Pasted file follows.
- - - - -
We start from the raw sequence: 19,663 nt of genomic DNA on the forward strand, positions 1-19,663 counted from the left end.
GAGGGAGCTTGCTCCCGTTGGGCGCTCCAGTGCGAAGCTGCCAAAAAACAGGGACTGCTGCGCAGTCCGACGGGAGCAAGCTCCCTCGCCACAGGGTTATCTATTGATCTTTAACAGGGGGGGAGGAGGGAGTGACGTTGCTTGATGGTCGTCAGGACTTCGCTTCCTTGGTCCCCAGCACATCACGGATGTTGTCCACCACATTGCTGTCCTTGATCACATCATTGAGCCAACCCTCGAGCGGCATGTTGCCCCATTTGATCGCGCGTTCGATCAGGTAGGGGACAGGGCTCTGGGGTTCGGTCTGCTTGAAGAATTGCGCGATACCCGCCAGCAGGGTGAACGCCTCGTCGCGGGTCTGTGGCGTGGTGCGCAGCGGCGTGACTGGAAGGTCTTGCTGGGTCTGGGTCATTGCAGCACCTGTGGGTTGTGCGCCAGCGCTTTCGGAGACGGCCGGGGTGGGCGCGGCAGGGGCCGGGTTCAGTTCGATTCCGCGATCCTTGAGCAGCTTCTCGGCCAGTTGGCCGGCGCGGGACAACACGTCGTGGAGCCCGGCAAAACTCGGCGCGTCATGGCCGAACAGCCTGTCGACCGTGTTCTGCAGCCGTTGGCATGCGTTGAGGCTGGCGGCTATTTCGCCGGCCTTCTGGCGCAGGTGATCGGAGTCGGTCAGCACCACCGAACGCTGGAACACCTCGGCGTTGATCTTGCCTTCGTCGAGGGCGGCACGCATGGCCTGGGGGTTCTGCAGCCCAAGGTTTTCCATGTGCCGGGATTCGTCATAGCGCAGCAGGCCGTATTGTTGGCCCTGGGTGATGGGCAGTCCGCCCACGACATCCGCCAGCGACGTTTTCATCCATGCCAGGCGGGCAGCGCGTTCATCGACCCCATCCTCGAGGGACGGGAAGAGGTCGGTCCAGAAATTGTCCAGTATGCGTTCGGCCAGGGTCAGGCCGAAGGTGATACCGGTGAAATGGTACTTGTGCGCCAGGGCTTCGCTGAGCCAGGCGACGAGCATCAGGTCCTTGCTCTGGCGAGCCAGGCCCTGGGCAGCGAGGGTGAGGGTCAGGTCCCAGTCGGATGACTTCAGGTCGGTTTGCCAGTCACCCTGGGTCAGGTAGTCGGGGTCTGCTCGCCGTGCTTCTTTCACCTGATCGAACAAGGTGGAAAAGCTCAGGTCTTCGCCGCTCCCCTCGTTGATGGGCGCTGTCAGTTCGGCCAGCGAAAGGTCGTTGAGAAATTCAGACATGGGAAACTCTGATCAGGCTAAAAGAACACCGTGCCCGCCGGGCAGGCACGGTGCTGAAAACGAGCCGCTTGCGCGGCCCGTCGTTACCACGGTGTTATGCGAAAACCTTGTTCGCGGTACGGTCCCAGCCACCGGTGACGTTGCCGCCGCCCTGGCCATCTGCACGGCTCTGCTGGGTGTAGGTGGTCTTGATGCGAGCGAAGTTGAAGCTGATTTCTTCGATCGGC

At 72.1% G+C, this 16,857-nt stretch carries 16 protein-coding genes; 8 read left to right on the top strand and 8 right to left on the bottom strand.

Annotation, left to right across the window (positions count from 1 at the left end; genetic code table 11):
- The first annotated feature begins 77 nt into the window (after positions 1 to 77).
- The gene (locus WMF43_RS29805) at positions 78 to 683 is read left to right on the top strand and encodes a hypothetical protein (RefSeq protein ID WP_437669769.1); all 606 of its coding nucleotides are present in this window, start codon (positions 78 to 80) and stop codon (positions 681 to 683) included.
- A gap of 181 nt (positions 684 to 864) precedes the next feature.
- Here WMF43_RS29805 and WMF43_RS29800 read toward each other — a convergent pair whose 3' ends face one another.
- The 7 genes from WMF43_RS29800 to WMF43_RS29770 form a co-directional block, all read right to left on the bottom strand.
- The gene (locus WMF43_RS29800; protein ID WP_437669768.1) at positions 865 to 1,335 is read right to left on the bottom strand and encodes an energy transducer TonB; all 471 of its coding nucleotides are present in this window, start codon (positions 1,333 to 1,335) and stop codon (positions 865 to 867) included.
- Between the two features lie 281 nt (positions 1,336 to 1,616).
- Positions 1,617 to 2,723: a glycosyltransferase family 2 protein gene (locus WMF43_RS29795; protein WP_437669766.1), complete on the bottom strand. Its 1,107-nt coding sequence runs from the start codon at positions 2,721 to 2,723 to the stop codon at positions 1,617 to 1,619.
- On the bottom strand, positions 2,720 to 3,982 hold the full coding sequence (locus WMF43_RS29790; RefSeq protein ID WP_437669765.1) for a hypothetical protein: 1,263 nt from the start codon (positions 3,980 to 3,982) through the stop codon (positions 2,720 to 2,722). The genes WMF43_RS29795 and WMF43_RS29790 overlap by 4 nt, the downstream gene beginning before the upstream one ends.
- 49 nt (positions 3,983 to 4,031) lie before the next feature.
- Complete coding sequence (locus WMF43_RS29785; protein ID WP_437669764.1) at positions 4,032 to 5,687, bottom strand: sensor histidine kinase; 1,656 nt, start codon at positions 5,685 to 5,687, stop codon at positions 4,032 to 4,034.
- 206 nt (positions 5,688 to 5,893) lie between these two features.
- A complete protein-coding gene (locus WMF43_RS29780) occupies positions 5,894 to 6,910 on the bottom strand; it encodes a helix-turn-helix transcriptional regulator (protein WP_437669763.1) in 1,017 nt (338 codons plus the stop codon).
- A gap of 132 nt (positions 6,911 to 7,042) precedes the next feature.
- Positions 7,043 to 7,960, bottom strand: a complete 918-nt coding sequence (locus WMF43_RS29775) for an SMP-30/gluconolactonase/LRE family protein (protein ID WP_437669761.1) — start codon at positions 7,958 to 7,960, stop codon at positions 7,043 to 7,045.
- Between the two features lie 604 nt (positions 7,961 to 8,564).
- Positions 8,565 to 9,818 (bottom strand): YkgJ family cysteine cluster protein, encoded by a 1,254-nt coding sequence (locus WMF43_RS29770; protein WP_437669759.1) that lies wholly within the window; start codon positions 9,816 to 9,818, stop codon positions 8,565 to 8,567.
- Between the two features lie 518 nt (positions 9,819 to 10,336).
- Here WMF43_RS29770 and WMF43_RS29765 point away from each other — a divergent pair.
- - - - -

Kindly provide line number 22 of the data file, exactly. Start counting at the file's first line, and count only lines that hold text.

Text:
- Between the two features lie 518 nt (positions 9,819 to 10,336).